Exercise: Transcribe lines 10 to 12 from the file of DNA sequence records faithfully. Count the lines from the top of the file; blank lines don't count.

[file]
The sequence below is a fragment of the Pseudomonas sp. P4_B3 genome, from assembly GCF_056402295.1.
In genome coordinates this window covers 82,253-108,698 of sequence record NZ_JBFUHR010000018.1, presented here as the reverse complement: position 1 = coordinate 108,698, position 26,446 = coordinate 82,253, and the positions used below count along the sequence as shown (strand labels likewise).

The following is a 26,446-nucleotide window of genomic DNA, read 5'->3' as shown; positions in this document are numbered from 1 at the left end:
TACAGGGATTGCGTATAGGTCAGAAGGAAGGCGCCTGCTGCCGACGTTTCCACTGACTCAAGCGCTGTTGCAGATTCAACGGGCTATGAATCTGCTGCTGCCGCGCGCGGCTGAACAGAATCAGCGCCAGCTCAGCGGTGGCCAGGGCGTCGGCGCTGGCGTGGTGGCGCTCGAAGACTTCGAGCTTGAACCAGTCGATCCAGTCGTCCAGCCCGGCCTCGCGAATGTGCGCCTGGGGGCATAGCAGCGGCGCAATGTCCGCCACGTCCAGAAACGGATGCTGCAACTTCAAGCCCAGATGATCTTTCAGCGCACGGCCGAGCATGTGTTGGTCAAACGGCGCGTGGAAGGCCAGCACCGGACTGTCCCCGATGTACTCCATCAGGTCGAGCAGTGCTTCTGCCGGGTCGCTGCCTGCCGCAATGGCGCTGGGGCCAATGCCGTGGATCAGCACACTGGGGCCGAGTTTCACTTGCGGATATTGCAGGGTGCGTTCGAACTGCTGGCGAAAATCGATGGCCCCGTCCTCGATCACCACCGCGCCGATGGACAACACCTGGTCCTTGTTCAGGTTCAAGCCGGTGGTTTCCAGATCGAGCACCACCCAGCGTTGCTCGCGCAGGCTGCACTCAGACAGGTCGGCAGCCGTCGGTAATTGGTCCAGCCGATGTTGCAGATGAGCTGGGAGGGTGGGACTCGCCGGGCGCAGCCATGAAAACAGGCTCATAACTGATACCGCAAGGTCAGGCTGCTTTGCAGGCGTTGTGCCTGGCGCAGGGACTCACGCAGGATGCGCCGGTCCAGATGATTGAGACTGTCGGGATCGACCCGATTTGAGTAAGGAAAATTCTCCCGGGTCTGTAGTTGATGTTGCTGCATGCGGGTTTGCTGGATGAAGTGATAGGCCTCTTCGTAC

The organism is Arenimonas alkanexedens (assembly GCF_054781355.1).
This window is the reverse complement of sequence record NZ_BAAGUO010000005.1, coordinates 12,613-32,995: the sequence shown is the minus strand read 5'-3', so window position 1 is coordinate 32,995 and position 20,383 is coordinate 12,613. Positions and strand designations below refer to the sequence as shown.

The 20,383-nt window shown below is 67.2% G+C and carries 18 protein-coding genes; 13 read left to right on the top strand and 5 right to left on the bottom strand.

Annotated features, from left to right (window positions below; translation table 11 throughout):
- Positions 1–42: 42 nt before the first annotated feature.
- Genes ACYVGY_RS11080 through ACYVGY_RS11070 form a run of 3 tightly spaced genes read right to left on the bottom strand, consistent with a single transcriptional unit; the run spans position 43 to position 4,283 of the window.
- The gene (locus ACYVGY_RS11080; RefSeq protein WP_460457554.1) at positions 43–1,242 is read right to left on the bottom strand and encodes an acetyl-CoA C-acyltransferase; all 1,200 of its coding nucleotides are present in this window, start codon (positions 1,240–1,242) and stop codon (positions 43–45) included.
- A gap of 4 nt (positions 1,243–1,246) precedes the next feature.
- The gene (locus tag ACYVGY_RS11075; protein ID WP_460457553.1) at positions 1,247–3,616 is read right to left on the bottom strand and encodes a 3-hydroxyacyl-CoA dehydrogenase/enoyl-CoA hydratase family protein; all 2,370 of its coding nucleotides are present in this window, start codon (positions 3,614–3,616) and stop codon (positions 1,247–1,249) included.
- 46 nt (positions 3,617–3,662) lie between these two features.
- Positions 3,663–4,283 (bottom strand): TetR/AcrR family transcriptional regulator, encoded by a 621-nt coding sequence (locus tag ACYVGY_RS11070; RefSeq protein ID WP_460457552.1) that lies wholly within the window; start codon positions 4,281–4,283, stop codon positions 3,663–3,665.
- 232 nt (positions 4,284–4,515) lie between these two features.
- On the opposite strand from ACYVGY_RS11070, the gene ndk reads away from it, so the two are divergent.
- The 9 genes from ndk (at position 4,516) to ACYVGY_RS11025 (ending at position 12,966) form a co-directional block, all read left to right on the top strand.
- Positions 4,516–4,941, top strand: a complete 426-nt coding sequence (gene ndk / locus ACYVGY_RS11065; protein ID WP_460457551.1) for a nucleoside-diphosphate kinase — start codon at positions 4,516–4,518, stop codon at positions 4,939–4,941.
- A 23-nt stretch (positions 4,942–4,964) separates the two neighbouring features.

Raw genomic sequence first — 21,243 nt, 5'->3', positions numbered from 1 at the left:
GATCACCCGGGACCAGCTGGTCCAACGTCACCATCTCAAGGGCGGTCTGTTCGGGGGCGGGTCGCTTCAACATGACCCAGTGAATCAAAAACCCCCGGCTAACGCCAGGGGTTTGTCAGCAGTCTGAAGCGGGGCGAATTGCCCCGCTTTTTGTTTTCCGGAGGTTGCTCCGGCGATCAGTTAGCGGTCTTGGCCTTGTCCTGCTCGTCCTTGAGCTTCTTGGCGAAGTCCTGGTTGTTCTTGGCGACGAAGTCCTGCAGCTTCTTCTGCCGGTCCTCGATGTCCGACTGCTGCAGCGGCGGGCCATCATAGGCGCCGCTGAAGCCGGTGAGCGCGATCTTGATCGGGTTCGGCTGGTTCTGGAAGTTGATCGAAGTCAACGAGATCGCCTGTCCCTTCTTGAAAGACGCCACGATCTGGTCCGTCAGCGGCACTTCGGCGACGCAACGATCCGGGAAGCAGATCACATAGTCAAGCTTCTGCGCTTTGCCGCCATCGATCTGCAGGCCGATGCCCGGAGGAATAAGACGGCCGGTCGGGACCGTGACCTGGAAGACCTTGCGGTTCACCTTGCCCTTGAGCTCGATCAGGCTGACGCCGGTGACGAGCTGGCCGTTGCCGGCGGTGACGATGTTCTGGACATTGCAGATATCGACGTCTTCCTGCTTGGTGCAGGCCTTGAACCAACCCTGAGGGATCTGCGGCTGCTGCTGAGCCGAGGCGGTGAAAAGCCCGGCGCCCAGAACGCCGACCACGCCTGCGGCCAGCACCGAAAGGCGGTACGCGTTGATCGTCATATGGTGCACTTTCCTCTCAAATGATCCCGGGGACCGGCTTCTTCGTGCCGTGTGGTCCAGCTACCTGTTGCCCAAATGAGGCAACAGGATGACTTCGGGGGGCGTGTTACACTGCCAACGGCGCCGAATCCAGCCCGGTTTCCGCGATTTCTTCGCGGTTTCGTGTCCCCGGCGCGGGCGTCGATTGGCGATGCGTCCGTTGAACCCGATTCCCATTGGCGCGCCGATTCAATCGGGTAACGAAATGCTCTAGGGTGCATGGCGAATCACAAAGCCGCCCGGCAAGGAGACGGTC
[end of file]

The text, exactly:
- Genes ACYVGY_RS11080 through ACYVGY_RS11070 form a run of 3 tightly spaced genes read right to left on the bottom strand, consistent with a single transcriptional unit; the run spans position 43 to position 4,283 of the window.
- The gene (locus ACYVGY_RS11080; RefSeq protein WP_460457554.1) at positions 43–1,242 is read right to left on the bottom strand and encodes an acetyl-CoA C-acyltransferase; all 1,200 of its coding nucleotides are present in this window, start codon (positions 1,240–1,242) and stop codon (positions 43–45) included.
- A gap of 4 nt (positions 1,243–1,246) precedes the next feature.